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The Power of Mood Boards

One of the earliest processes we adopted in our company was the dependence on mood boards. We quickly learned how crucial they are to the efficiency, collaboration and success of a short term rental furnishing team. Whether you are a solo creator, or have a team behind you for the build and project completion, we cannot stress the mood board process enough. Here are a few reasons we feel so strongly:

· Visualizing the space and elements involved: First and foremost, the process helps to visualize the space and elements prior to actually arriving onsite to the Airbnb or VRBO. In the age of online shopping, a significant portion of our sourcing occurs online. It can be difficult to keep track of which rooms you’re purchasing for, and what the color scheme is for each of the elements of every room. By snipping photos of each furnishing or décor piece and putting them in one document, you can create a mini visual of what the space would look like and how everything coordinates together.

· Get a sense of the theme you’re building: Interior design can be a complicated process, especially when trying to furnish an entire house at once. We often start with one really unique piece – whether it’s a lamp, a rug or even a couch – and build the rest of the room around this item. This helps to identify the theme you are working towards, and the overall mood of the room. I often like to start with a rug or a wallpaper that has several colors so I can begin pulling everything together.

· Each room shouldn’t match – but should flow well: We never recommend a cookie-cutter approach to furnishing, the lack of interest from room to room will be less appealing on Airbnb. Instead, try to find ways to mesh the separate rooms together. That could be a centralized color scheme, with certain elements emphasized more highly in some rooms. That could also mean the same shape and design of the artwork you are highlighting in each room. As long as it feels like they all belong in the same property, you’ve accomplished this goal

· Gets the team on the same page: For our team, we often need to separate the duties out in order to accomplish more of our to-do list efficiently. This often will mean that Jacob or Tim will be onsite first, organizing the shipments, building the furniture and getting everything ready for the design work. If the team member responsible for organizing deliveries and placing items in the correct rooms doesn’t know where to go, it either means the project will be delayed or the designer will receive 100 calls an hour. Neither is a great way to feel connected as a team. Here is where the mood board is magic: it shows exactly which room each piece of furniture belongs in.

· Helps identify missing pieces: Towards the end of the sourcing phase, it can be cumbersome to put in place the finishing touches. Our comprehensive spreadsheet identifies what is missing, but it is not as simple as purchasing the first dresser you see to fill in the blank. Once you identify the missing item, take a look at your mood board. Are there colors that don’t quite connect? Are there a lot of dark elements that may require some lighter pieces?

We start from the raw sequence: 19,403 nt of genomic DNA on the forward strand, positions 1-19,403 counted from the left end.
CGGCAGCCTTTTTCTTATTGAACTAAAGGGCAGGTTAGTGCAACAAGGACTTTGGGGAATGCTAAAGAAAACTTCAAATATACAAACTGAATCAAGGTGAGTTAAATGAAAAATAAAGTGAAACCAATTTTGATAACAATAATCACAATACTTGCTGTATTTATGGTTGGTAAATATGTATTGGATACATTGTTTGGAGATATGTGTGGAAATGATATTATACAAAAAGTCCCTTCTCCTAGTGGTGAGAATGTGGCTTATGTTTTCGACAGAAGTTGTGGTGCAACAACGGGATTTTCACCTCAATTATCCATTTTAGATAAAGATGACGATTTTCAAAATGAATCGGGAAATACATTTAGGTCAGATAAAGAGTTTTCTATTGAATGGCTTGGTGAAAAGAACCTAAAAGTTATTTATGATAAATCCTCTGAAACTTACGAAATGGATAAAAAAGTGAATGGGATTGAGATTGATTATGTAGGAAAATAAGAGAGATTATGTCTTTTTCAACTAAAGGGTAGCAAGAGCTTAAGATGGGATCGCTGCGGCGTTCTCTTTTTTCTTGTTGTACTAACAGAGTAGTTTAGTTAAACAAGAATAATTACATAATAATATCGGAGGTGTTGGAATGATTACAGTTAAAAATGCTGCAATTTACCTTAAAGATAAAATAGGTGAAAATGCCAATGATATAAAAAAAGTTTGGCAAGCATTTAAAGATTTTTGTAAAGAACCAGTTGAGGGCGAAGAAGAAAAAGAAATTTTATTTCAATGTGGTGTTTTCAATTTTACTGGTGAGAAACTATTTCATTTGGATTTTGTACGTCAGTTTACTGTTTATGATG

Figuring out this cohesion early on can avoid the clunky mistakes – such as needing to return furnishings last minute and trying to source new furnishings within a few days.

Take a look at the below mood boards for a few examples. We always like to take a day or two for the mood boards to settle in and see how we feel about them. If we’re still enamored after a few days, its all systems go! Otherwise, we may take it back to the drawing board to edit a few items, or replace one piece that doesn’t quite work.

So what rooms need a mood board? We believe every space is important enough to take the time to build one, including bathrooms, kitchens and outdoors. They could be as simple as a the rug and bathmat color, or as detailed as you desire. We personally like somewhere in between. I don’t take the time to put together each piece of the bathroom on a mood board, but I do include the color scheme to ensure it flows with the rest of the house. An orange bathroom isn’t going to quite fit in with a serene and calm blue color scheme. One tip I live by is to act like a bathroom is its own individual space, in need of as much décor and artwork as any other room.

Another factor that can heavily influence the success of your mood boards are the wall colors. If you are planning to paint a room, it’s important to include a swatch of that color in your mood board. We don’t necessarily recommend painting every room a fun and unique color, but it can definitely make the difference in a room if you take the time to transform it from the ever-so-popular greige tone.

One thing to keep in mind is that you will never complete your room 100% with your mood board. There will still be last minute items – such as additional throw pillows, more lighting, and the knick knacks that help transform coffee tables and shelves. I am a sucker for my final HomeGoods trip. Who knows what fun items you will find that will help complete the space! More on my HomeGoods obsession in THIS POST (Coming Soon!), but trust me, it is your best friend when it comes to scoring deals.

And that’s it! A mood board can be as complicated or simple as you want it to be, so find the system that works for you! Your wallet, stress level, and time will thank you!

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